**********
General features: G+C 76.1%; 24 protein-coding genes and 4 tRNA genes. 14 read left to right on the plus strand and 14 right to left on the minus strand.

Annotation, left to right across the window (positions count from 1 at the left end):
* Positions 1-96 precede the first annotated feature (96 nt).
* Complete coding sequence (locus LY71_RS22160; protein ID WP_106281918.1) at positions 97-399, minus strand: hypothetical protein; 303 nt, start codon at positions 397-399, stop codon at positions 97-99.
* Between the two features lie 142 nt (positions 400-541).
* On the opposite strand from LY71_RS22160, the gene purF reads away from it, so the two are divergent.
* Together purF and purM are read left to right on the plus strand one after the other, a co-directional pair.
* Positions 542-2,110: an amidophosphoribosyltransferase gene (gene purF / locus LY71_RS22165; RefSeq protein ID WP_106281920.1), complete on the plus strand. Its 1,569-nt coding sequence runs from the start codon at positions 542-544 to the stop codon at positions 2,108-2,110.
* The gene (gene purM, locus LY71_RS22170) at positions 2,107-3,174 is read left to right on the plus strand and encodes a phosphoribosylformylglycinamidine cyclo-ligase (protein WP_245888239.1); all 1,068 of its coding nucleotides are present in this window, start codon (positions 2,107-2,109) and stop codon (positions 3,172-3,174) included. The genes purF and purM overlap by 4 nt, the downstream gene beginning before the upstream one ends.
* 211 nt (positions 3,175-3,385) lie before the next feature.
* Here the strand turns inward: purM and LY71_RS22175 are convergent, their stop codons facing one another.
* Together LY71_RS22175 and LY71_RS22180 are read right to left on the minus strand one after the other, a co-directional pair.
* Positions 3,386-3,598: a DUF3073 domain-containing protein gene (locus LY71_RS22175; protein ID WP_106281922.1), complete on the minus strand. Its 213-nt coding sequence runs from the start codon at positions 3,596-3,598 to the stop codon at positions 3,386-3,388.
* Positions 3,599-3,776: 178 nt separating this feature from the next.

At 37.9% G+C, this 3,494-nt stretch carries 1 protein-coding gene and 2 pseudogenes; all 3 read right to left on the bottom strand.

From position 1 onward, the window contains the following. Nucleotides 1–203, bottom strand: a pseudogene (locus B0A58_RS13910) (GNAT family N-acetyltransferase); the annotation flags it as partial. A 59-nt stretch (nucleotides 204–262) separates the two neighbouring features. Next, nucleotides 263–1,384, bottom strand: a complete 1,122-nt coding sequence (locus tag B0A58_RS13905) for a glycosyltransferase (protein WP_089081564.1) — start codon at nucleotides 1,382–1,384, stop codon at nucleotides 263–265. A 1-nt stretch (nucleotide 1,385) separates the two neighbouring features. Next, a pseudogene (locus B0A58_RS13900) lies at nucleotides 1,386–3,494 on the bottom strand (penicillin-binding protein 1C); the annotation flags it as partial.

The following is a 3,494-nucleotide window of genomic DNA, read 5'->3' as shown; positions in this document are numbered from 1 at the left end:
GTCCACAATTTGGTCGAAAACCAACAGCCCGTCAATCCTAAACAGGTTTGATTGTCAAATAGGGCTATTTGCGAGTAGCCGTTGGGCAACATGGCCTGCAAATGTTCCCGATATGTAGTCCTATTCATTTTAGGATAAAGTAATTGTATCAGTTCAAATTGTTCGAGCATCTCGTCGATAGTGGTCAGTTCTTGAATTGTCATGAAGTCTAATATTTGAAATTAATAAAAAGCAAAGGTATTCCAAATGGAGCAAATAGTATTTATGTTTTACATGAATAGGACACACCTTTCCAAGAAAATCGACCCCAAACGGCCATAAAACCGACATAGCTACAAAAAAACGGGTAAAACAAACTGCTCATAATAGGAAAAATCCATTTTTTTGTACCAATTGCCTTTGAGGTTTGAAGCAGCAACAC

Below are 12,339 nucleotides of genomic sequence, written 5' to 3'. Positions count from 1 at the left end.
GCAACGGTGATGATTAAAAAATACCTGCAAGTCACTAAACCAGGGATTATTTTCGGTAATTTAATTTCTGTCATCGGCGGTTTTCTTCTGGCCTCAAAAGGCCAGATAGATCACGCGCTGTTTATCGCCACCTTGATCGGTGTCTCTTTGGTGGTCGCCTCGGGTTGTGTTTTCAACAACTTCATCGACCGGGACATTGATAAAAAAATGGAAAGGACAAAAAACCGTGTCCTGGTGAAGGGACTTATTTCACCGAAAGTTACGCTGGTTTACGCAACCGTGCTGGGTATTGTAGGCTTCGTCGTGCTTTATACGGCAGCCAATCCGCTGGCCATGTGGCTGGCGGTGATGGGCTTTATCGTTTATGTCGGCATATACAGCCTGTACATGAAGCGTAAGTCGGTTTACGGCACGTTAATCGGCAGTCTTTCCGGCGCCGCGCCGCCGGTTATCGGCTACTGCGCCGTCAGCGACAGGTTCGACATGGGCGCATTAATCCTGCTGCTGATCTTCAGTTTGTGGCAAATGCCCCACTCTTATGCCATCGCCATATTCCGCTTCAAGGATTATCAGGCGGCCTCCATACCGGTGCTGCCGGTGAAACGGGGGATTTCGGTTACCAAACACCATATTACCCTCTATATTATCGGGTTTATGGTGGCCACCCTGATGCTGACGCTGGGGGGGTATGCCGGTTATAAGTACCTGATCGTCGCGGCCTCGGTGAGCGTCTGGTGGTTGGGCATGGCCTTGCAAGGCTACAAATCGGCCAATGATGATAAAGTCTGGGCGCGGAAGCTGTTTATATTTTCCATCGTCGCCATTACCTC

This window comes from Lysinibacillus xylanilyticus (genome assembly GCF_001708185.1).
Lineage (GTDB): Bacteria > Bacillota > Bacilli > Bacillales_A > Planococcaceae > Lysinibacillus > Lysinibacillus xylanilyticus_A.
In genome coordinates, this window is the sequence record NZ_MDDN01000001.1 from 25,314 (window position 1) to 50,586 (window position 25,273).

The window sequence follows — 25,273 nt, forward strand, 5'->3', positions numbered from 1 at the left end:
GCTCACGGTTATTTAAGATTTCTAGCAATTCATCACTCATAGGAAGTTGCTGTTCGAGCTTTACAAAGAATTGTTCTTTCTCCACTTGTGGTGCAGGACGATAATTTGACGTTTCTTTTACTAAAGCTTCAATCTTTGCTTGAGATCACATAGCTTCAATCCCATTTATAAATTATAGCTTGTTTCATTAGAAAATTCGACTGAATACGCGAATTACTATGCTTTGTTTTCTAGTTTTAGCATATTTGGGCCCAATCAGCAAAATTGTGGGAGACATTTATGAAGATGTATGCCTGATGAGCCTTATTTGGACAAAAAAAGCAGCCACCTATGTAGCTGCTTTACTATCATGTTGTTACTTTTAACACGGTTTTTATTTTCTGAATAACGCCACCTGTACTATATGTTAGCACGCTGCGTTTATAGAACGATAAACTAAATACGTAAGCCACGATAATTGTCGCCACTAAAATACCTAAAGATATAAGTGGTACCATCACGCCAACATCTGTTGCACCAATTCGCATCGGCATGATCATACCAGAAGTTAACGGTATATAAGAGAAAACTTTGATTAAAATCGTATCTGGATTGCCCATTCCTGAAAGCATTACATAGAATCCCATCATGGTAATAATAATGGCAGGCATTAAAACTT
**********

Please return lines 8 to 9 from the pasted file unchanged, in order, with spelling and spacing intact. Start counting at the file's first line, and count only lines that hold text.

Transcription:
* Positions 542-2,110: an amidophosphoribosyltransferase gene (gene purF / locus LY71_RS22165; RefSeq protein ID WP_106281920.1), complete on the plus strand. Its 1,569-nt coding sequence runs from the start codon at positions 542-544 to the stop codon at positions 2,108-2,110.
* The gene (gene purM, locus LY71_RS22170) at positions 2,107-3,174 is read left to right on the plus strand and encodes a phosphoribosylformylglycinamidine cyclo-ligase (protein WP_245888239.1); all 1,068 of its coding nucleotides are present in this window, start codon (positions 2,107-2,109) and stop codon (positions 3,172-3,174) included. The genes purF and purM overlap by 4 nt, the downstream gene beginning before the upstream one ends.